respectively. Thus, the Cartesian coordinates r0 = (x0, y0) define the transverse position of the particle. Following the presented technique, now we have to calculate the frequency domain current density applying (4) to (8), easily obtaining
Secondly, the frequency domain electric and magnetic fields can be analytically derived by inserting (9) into (5), thus obtaining
After applying the inverse Fourier transformation (7) to these expressions, we finally obtain the time domain fields radiated by the charged particle (see Appendix A for a deeper explanation of the inverse Fourier transformation),
where is the relativistic factor, β ≡ v/c being the velocity in terms of the speed of light in vacuum. Note that only the TM modes are being excited. It should be observed that the magnetic field is zero for a static charge (v = 0). Due to the analytical nature of the method, it achieves good accuracy as compared to numerical techniques based on differential equations, such as finite differences or finite elements. This is because these techniques require the discretization of the whole volume, and the accuracy strongly depends on how fine the structure is discretized.
 It is worth to analyze these expressions in the case that the particle velocity approaches the speed of light limit (ultrarelativistic case). Then, the field power concentrates on a cross-plane moving together with the charge. The transverse components of the fields turn into a Dirac-delta, whereas the longitudinal field vanishes (seeAppendix B for details):
2.3. Study of the Wakefields
 The electromagnetic fields created by the particles in the previous section induce surface charges and currents in the walls of the beampipe, which act back on particles and beams traveling behind. The trajectory and the velocity of traveling particles are modified by the presence of such surface charges, thus resulting in bunch instabilities. It is a convention for relativistic electron beams to know these space forces as wakefields, although they also propagate in front of the source charge for v < c. The wakefield effect is analyzed in the frame of the actual work by means of the definition of a δ-function wake potential. This function characterizes the net impulse delivered from a unit-strength source charge to a trailing charge along an homogeneous waveguide section of lengthL. Both charges travel at the same velocity v along the same or parallel trajectories, spaced in the axial direction by a distance s (s can be greater or smaller than L). The δ-function wake potential has been defined as in section 11.3 ofWangler , here adapted to particles with a velocity below the limit c and traveling within a lossless waveguide:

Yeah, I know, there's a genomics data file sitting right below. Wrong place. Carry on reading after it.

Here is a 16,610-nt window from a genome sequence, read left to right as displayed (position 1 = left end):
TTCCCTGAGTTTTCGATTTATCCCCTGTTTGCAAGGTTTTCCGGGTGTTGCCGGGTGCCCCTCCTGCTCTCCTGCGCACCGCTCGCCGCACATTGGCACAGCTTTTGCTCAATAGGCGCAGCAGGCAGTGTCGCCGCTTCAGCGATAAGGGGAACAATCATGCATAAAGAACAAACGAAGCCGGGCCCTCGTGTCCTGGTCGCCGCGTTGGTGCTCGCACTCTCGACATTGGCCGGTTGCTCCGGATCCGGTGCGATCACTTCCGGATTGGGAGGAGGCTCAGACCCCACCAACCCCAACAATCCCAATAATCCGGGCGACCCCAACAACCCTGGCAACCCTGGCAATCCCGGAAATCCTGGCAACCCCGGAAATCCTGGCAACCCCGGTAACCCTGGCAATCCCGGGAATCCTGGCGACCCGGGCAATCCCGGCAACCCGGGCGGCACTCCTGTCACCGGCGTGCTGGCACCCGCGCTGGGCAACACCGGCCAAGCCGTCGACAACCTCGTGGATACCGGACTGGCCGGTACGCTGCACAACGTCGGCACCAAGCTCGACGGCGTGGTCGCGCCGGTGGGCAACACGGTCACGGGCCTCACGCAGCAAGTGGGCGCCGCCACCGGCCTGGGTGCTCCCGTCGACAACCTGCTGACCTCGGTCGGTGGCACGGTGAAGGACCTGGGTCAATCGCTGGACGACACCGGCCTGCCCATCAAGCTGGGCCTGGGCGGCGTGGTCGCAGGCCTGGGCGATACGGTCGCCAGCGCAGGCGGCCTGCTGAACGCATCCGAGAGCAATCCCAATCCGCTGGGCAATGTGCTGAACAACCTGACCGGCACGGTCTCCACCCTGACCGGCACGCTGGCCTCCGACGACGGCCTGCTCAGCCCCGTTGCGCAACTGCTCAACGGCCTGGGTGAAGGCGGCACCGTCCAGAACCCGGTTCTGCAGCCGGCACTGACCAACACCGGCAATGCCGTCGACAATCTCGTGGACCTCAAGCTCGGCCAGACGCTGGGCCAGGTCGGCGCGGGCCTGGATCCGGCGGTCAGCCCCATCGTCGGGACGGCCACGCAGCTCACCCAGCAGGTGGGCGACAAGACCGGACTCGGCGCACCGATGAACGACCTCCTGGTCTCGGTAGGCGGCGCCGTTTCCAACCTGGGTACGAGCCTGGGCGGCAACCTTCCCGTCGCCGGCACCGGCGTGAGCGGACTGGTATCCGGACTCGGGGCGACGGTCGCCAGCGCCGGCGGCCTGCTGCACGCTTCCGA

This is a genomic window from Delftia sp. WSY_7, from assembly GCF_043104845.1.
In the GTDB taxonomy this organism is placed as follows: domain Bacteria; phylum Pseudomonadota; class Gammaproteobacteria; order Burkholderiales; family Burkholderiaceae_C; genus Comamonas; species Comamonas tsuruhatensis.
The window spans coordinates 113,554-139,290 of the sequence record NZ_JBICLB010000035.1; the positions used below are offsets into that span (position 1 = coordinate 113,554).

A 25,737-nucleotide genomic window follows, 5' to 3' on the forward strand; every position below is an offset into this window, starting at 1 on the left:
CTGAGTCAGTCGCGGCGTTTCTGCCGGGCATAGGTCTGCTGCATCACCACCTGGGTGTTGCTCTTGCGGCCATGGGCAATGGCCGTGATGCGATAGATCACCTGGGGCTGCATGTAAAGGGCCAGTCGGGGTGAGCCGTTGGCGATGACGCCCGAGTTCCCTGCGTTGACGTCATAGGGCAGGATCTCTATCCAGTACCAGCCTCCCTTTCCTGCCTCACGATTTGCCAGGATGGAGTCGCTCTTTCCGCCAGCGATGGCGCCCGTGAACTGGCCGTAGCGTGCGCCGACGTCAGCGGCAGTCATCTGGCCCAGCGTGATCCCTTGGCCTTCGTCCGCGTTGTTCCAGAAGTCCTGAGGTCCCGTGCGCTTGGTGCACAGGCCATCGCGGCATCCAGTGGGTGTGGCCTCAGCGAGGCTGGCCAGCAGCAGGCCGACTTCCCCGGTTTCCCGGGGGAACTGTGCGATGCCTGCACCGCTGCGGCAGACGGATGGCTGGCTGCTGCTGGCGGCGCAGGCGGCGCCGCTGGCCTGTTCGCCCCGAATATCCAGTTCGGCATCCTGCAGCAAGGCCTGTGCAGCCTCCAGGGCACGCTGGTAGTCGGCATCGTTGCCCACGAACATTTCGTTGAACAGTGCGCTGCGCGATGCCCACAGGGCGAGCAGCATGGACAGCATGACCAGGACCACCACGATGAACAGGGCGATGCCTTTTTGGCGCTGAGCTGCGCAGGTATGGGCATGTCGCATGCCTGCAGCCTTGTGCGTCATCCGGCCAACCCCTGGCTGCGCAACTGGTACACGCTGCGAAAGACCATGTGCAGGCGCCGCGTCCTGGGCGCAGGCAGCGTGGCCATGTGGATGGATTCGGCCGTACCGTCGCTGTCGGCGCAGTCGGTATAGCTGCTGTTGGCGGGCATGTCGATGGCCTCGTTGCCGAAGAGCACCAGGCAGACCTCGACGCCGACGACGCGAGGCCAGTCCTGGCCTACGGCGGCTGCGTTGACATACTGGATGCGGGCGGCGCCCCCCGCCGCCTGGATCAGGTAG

where wz and wt are the longitudinal and transverse δ-function wake potentials;r′ and r stand for the initial position of the leading and the trailing charges, respectively. Applying these definitions to the field expressions (11), one obtains (see Appendix C):
Note that last expressions are zero at the physical limit v c− for any separation between charges s ≠ 0. It means that no wakefield is present in a lossless homogeneous waveguide for charges traveling at the speed of light. Wakefields appear as consequence of wall discontinuities, finite conductivity of the material and a velocity of charges less than the ultrarelativistic limit. The integrated effect over a finite distribution of charged particles is described by the wake potential. The wake potential of a complete bunch on a single charge can be determined by the convolution of the wake δ-function with the charge distribution of the bunch.
 The convergence of an expression in infinite series like (14) is dominated by the exponential part; the larger the exponent is, the faster the series converges to a realistic solution. This effect is shown in Figure 2, where the wake potential in a waveguide example is approached by different number of terms in the summation expression. The convergence of the series (14) is also guaranteed in the limit s approaches zero, as is demonstrated in Álvarez Melcón and Mosig . This limit represents the waveguide cross-plane that contains the source charge. In this case, the exponent in the series vanishes and the number of modes required for convergence is extremely high. Thus, it is more efficient to tackle thes= 0 problem by means of a numerical approaching method, such as to estimate the value of fields and wake-potentials from the solution of a series of decreasing distance points, or by using extrapolation techniques as inÁlvarez Melcón and Mosig .
Figure 2. Influence of the number of modes used in the solution of the δ-function wake potential(14) for the waveguide geometry represented in Figure 3. Comparison between several charge velocities for a fixed distance s = 5 mm (the wake function has been normalized to make the comparison possible). Note that the number of modes necessary for the convergence of the solution reduces when the velocity increases; similar effect would produce an increment in the distance s.